Warning From Portland: Mandatory Inclusionary Zoning Brings Building to Halt

I’ve often said that I’ve never seen such intense and stubborn support for such a significant and sweeping imposition as I have for Mandatory Inclusionary Zoning (MIZ). There are two opponents in Seattle to the measure that the City calls Mandatory Housing Affordability (MHA), Seattle For Growth and angry neighbors who have appealed the program because they oppose additional growth and housing. The importance of stopping the program’s implementation can be found in Portland who is a year or so ahead of Seattle with a similar program. Housing production there has ground to a halt.

A story in the Portland Mercury has a headline that should cause anyone in the Seattle housing discussion to pause: Portland’s Bet on Forcing Developers to Build Affordable Housing Is Getting Lackluster Results. I’ll just quote liberally from the story:

A year ago, Portland City Council enacted “Inclusionary Housing” (IH), a new policy requiring any apartment building of 20 units or more to rent a portion of them below market rates—from 30 to 80 percent of the city’s median family income, depending on the option a developer selects.

When the city implemented the policy, detractors warned the new rules would simply ensure developers stopped building here. City officials argued IH would force the private market to create much-needed affordable units in Portland’s building boom.

A year into the policy, the detractors seem to be winning. Apartment construction in Portland has fallen off a cliff, though there’s still ambiguity as to whether IH or other market forces are the key reason. Meanwhile, Mayor Ted Wheeler is planning to sweeten the deals that the city offers developers to convince them to build.

It is hard to know exactly what’s going on. When looking at any economy, it is often only after the fact that one can determine a cause and effect. But the speculation is that many developers rushed projects through the permitting process to avoid the new requirements. Now building of new housing in Portland has come to a standstill.

“We’ve seen the spigot turned off so completely, so fast,” says Kurt Schultz, a principal at SERA Architects, who notes that his clients who’ve worked with similar policies in other cities often blanch when told of Portland’s strict IH rules. “I’ve never seen it turned off so fast before, and I’ve been doing this for 30 years.”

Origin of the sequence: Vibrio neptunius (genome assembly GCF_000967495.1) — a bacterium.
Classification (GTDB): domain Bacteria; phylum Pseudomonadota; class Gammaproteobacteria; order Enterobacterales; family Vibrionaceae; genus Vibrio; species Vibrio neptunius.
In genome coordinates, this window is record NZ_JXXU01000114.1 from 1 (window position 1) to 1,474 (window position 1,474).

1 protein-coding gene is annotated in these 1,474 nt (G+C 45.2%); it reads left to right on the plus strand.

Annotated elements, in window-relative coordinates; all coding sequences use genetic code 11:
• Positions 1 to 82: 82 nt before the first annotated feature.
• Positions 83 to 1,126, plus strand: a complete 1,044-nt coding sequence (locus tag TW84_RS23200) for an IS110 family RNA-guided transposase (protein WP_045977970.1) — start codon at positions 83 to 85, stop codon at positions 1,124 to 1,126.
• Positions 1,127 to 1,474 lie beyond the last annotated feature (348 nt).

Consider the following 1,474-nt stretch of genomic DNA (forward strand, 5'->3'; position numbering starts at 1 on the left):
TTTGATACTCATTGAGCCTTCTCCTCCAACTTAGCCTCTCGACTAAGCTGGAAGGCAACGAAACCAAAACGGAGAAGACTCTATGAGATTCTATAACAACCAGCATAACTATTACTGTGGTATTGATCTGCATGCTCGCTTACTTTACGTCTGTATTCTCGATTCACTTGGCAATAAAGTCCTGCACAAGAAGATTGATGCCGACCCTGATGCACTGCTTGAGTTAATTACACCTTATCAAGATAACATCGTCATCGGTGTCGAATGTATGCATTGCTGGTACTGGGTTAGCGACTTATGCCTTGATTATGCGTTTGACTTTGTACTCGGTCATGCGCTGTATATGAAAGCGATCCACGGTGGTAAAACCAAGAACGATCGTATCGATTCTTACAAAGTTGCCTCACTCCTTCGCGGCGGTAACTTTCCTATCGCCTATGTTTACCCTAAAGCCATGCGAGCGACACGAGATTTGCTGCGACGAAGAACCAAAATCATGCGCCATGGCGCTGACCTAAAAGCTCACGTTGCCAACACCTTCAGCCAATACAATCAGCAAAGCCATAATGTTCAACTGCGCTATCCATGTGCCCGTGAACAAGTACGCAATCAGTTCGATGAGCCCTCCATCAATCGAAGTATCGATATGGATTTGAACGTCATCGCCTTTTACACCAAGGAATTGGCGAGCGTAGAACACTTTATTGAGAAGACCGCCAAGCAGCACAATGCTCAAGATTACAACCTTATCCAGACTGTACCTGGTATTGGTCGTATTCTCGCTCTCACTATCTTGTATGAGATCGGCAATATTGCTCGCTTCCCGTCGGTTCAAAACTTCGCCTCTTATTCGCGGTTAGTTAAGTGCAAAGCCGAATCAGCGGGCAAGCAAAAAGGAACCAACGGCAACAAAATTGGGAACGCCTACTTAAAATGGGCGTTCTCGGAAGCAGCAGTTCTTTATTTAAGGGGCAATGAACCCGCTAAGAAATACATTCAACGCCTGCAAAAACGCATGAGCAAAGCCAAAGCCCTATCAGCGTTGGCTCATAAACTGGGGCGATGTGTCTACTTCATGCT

The same thing could be happening in Seattle; lots of projects rushing to get vested before the imposition of the new scheme. Here’s what I said in a post at Capitol Hill Seattle discussion the apparent fall off of design review applications:

Roger Valdez of Seattle for Growth suggested that some builders may have been rushing their projects through the process in order to beat the implementation of those new regulations. Now, he thinks some may be waiting to see what the final rules will look like. Until a developer knows what the rules will be, it’s difficult to know what projects will be profitable.

Until more certainty returns, Valdez said, there may be a bit of a slowdown, but he suspects it will be temporary.

I think Seattle will likely see a locking up of the market as buyers and sellers try to understand whether land is more valuable or less valuable with the imposition of MIZ, and once projects are vested, investors will likely wait to see how things shake out. That means not much buying and selling of land and not much new building. But demand will keep up. This means that what most agree is a slow down in rent increases will also stop; halted supply and steady demand mean prices will pick up speed again.

And then when prices begin to surge, investors will feel better about investing in Seattle projects again. This is a bad thing. As I’ve said a million times, MIZ “works” because it is entirely dependent on prices to rise to rationalize the fees and requirements. This doesn’t help the “housing crisis” everyone says they’re worried about. The imposition of MIZ, and even just the threat of it, is already creating enough uncertainty in the market that people are holding back. This is a recipe for higher prices, and when the rise enough in Portland and here, building will begin again. But that doesn’t help the consumer, especially the one who has less money to spend on housing.

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